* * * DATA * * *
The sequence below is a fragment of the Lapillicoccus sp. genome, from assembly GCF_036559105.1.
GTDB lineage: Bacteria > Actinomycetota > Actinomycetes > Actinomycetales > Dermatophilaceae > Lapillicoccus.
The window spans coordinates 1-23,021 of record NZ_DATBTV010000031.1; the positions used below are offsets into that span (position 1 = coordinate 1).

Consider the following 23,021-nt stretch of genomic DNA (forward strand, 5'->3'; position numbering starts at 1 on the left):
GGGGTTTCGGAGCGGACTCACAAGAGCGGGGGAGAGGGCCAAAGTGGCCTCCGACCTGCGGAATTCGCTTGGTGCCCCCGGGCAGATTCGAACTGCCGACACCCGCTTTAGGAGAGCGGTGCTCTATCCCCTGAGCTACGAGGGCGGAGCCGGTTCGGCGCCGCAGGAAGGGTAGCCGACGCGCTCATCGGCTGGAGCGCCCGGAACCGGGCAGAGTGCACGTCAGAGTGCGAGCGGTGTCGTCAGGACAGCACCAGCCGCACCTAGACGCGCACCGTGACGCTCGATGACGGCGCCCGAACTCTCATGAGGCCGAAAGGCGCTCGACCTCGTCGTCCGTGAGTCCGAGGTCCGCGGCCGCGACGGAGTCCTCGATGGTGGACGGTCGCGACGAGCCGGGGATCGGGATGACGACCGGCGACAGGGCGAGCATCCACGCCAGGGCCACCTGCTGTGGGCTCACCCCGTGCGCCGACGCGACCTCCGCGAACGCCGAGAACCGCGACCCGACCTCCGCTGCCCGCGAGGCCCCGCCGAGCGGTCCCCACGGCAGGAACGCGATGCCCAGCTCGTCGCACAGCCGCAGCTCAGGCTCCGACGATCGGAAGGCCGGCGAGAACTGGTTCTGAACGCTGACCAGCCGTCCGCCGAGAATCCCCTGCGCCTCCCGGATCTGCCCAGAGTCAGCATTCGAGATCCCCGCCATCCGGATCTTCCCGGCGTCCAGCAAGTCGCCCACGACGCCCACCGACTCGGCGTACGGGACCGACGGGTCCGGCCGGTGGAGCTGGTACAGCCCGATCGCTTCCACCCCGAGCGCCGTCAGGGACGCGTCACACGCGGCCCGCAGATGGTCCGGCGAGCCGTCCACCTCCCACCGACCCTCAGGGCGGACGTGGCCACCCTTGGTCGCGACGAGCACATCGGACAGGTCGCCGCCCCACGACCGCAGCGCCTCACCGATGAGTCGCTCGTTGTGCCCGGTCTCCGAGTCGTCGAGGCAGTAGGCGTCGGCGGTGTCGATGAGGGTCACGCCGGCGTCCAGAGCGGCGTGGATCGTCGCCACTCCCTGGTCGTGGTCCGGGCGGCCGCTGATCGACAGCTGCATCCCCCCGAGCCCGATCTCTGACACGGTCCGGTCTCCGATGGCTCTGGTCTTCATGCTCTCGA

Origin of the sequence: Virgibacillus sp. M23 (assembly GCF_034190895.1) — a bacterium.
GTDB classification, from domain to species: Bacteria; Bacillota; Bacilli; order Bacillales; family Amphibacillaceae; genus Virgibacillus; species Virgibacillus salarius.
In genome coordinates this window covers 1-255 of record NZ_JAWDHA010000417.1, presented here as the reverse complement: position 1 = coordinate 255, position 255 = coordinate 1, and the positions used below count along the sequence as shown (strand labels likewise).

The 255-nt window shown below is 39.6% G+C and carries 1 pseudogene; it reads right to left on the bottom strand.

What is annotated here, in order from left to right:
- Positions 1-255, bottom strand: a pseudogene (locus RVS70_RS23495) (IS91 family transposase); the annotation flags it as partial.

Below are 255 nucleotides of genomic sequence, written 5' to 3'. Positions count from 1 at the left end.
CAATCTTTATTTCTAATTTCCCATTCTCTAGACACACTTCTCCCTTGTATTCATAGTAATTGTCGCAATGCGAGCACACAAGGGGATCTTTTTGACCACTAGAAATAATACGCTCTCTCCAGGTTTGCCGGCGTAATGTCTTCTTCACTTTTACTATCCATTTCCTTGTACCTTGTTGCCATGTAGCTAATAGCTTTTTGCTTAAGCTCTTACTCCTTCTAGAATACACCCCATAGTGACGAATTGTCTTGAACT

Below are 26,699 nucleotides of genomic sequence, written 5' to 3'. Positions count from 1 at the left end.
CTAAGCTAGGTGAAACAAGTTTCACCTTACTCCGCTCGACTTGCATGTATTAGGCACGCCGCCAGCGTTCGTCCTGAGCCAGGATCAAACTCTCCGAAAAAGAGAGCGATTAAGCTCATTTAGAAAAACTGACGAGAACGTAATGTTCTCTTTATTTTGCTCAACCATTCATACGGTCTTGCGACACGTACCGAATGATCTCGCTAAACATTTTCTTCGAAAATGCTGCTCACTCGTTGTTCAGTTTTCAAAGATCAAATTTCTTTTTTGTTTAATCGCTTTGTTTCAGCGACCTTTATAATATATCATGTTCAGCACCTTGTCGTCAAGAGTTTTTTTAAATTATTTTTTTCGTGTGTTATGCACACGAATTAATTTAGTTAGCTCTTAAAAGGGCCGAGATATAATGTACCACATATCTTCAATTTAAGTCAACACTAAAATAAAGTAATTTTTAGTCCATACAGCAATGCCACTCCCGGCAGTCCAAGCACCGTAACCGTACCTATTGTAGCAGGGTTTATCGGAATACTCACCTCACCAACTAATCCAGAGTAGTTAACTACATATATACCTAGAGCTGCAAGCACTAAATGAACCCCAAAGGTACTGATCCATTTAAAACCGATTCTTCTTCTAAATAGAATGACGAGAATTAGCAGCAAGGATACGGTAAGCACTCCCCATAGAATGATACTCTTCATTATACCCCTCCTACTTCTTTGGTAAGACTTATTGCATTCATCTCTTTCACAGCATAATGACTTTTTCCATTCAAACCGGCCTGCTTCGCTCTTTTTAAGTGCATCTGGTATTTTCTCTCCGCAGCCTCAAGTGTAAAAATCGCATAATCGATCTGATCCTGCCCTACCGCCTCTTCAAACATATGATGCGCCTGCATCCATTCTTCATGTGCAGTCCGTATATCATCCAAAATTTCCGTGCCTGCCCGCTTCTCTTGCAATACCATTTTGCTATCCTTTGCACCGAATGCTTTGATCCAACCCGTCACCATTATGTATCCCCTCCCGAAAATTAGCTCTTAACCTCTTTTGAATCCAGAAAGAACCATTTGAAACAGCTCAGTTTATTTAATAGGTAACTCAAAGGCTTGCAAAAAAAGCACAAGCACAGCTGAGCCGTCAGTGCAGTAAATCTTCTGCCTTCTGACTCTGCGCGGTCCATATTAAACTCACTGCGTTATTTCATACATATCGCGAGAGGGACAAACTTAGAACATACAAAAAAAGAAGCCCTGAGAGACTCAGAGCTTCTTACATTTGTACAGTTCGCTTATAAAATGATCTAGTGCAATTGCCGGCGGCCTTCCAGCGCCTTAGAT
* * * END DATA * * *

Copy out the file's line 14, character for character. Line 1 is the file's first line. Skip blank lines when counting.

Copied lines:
Below are 26,699 nucleotides of genomic sequence, written 5' to 3'. Positions count from 1 at the left end.